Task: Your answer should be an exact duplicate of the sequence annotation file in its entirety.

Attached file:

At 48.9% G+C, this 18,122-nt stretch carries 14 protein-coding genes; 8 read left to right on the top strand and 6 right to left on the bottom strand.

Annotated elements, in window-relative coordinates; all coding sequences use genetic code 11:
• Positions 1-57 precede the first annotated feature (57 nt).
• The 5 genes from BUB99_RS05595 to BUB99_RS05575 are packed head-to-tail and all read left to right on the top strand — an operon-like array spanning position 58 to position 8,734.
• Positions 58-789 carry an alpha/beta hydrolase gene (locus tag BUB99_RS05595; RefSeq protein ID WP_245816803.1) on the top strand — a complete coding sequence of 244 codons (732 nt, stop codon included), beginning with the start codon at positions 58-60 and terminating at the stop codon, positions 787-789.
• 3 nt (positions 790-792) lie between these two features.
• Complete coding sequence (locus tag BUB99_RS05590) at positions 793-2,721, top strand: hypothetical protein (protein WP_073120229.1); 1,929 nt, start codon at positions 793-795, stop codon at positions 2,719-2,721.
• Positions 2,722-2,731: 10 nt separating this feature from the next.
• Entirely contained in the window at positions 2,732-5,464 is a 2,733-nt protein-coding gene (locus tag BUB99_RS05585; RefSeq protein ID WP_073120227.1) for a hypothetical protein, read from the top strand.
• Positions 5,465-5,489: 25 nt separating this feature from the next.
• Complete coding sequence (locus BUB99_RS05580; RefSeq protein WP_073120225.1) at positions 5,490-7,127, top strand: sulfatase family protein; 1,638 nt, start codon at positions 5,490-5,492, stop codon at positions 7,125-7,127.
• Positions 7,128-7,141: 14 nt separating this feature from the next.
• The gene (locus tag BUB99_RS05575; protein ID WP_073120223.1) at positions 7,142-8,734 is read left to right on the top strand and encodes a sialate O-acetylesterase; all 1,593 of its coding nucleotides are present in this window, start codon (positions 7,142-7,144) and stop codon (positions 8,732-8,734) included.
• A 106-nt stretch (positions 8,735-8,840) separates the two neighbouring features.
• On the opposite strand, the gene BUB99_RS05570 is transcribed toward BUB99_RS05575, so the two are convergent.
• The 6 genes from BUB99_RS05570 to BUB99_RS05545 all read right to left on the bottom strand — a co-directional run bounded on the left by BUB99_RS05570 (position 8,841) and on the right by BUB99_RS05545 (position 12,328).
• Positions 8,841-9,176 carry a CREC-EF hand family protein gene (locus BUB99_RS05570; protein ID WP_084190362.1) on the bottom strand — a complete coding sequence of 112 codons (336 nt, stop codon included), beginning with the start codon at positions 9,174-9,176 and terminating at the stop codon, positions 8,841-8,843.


At 48.9% G+C, this 18,122-nt stretch carries 14 protein-coding genes; 8 read left to right on the top strand and 6 right to left on the bottom strand.

Annotated elements, in window-relative coordinates; all coding sequences use genetic code 11:
• Positions 1-57 precede the first annotated feature (57 nt).
• The 5 genes from BUB99_RS05595 to BUB99_RS05575 are packed head-to-tail and all read left to right on the top strand — an operon-like array spanning position 58 to position 8,734.
• Positions 58-789 carry an alpha/beta hydrolase gene (locus tag BUB99_RS05595; RefSeq protein ID WP_245816803.1) on the top strand — a complete coding sequence of 244 codons (732 nt, stop codon included), beginning with the start codon at positions 58-60 and terminating at the stop codon, positions 787-789.
• 3 nt (positions 790-792) lie between these two features.
• Complete coding sequence (locus tag BUB99_RS05590) at positions 793-2,721, top strand: hypothetical protein (protein WP_073120229.1); 1,929 nt, start codon at positions 793-795, stop codon at positions 2,719-2,721.
• Positions 2,722-2,731: 10 nt separating this feature from the next.
• Entirely contained in the window at positions 2,732-5,464 is a 2,733-nt protein-coding gene (locus tag BUB99_RS05585; RefSeq protein ID WP_073120227.1) for a hypothetical protein, read from the top strand.
• Positions 5,465-5,489: 25 nt separating this feature from the next.
• Complete coding sequence (locus BUB99_RS05580; RefSeq protein WP_073120225.1) at positions 5,490-7,127, top strand: sulfatase family protein; 1,638 nt, start codon at positions 5,490-5,492, stop codon at positions 7,125-7,127.
• Positions 7,128-7,141: 14 nt separating this feature from the next.
• The gene (locus tag BUB99_RS05575; protein ID WP_073120223.1) at positions 7,142-8,734 is read left to right on the top strand and encodes a sialate O-acetylesterase; all 1,593 of its coding nucleotides are present in this window, start codon (positions 7,142-7,144) and stop codon (positions 8,732-8,734) included.
• A 106-nt stretch (positions 8,735-8,840) separates the two neighbouring features.
• On the opposite strand, the gene BUB99_RS05570 is transcribed toward BUB99_RS05575, so the two are convergent.
• The 6 genes from BUB99_RS05570 to BUB99_RS05545 all read right to left on the bottom strand — a co-directional run bounded on the left by BUB99_RS05570 (position 8,841) and on the right by BUB99_RS05545 (position 12,328).
• Positions 8,841-9,176 carry a CREC-EF hand family protein gene (locus BUB99_RS05570; protein ID WP_084190362.1) on the bottom strand — a complete coding sequence of 112 codons (336 nt, stop codon included), beginning with the start codon at positions 9,174-9,176 and terminating at the stop codon, positions 8,841-8,843.